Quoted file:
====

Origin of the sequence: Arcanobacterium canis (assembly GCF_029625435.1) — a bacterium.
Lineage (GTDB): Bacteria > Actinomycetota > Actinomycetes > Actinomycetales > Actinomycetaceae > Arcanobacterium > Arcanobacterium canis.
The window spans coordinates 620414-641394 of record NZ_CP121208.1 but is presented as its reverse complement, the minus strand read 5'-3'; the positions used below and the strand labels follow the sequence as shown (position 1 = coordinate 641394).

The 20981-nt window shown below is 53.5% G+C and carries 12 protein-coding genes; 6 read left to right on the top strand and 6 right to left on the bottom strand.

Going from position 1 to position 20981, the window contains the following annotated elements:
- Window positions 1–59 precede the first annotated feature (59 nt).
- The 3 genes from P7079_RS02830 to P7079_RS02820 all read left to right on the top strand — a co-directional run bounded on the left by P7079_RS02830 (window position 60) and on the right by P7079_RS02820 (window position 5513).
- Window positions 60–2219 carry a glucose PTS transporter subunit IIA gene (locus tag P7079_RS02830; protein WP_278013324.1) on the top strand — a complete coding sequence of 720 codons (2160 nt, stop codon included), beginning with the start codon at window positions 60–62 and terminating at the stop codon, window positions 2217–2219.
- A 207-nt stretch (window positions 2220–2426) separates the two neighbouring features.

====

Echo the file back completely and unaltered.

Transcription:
Origin of the sequence: Arcanobacterium canis (assembly GCF_029625435.1) — a bacterium.
Lineage (GTDB): Bacteria > Actinomycetota > Actinomycetes > Actinomycetales > Actinomycetaceae > Arcanobacterium > Arcanobacterium canis.
The window spans coordinates 620414-641394 of record NZ_CP121208.1 but is presented as its reverse complement, the minus strand read 5'-3'; the positions used below and the strand labels follow the sequence as shown (position 1 = coordinate 641394).

The 20981-nt window shown below is 53.5% G+C and carries 12 protein-coding genes; 6 read left to right on the top strand and 6 right to left on the bottom strand.

Going from position 1 to position 20981, the window contains the following annotated elements:
- Window positions 1–59 precede the first annotated feature (59 nt).
- The 3 genes from P7079_RS02830 to P7079_RS02820 all read left to right on the top strand — a co-directional run bounded on the left by P7079_RS02830 (window position 60) and on the right by P7079_RS02820 (window position 5513).
- Window positions 60–2219 carry a glucose PTS transporter subunit IIA gene (locus tag P7079_RS02830; protein WP_278013324.1) on the top strand — a complete coding sequence of 720 codons (2160 nt, stop codon included), beginning with the start codon at window positions 60–62 and terminating at the stop codon, window positions 2217–2219.
- A 207-nt stretch (window positions 2220–2426) separates the two neighbouring features.